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US federal entities failing at password game

A threat actor would have a similar success rate as the auditors if they could obtain the department's password hashes

Over 20% of passwords at the United States Department of the Interior could be broken, according to the latest analysis of user accounts.

Over 18,000 of the nearly 86,000 active directories (AD) accounts’ password hashes were cracked using fairly common hacking techniques. Within the first 90 minutes, most were broken.

Additionally, fewer than 300 compromised accounts had escalated access, and over 300 belonged to senior staff.

Simple Hunches
The auditors combed through a list of more than a billion phrases that would be used in the accounts’ passwords to crack the hashes using two rigs that combined 16 GPUs and cost less than USD 15,000.

Easy keyboard shortcuts like “qwerty” terms relating to the United States government and allusions to popular culture were among these words. We also used passwords from publicly accessible lists of private and public organisation data dumps.

Nearly 500 accounts used the most common password, “Password-1234”, and hundreds more used variations of it, including “Password1234”, “Password123$”, and “Password1234!”

The audit also raised concerns about the lack of multi-factor authentication (MFA), which would have improved account security. Almost 90% of high-value assets (HVAC), which are essential to how the agency works, didn’t use the feature.

A threat actor would have a similar success rate as the auditors if they could obtain the department’s password hashes, according to the report that followed the audit.

Other issues raised in the paper, in addition to their success rate, were “the significant number of passwords belonging to top government employees with enhanced privileges that we cracked, as well as the lack of MFA in the majority of the Department’s HVAC.

Another issue is that almost all the passwords met the department’s standards for secure passwords, which call for a minimum of 12 characters and a combination of case-sensitive, numeric, and special characters.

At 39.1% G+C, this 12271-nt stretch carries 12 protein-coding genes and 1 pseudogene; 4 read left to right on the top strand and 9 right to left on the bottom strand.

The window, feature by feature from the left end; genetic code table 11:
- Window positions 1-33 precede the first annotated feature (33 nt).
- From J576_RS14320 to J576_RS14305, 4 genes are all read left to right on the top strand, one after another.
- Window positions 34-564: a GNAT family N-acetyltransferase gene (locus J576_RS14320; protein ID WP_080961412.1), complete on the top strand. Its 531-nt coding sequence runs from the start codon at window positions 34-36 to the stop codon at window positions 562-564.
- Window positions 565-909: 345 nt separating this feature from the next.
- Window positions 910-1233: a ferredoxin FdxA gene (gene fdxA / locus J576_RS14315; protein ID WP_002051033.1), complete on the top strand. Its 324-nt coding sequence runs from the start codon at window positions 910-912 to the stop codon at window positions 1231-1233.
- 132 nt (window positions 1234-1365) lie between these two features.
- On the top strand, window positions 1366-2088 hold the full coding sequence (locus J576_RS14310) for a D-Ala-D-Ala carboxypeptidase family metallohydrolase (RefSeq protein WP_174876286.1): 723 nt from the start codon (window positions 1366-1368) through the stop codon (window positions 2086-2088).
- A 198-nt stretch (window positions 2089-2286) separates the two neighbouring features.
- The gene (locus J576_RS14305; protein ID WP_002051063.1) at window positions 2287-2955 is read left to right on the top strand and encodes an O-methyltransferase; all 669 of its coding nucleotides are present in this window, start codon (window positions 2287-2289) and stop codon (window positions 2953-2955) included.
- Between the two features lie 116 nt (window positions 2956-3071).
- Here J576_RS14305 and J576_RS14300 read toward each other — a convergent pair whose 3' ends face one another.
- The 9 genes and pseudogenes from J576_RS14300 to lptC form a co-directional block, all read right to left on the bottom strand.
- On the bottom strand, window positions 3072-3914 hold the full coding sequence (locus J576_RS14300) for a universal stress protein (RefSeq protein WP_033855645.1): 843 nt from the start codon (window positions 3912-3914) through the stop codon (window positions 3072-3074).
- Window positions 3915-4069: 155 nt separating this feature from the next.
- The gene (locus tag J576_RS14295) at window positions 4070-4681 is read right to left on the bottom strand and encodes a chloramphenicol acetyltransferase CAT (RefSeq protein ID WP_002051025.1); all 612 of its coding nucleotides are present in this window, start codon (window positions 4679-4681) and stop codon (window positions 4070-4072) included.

However, as the audit shows, following these rules don’t always lead to passwords that are hard to guess. To avoid having to brute force every single word to try and crack a password, hackers typically work from databases of passwords that people frequently use.

The second-most popular password discovered during the audit, “Br0nc0$2012”, was given as an example in the report itself: “Because it is built on a single dictionary term and uses frequent character replacements, this password, despite appearing to be stronger,’ needs to be stronger.”

In addition, the General Inspector said that passwords were kept the same regularly, every 60 days, as required by law. However, today’s security professionals do not endorse this advice because it merely encourages users to create weaker passwords to remember them more quickly.

As random word strings are far more difficult for computers to decipher, the NIST SP 800-63 Digital Identity Guidelines (opens in new tab) advise using them as passwords instead.

Additionally, the development of password managers and their built-in password generators (there are also independent versions) has made it simpler than ever to generate solid and random passwords that eliminate the hassle of remembering them.

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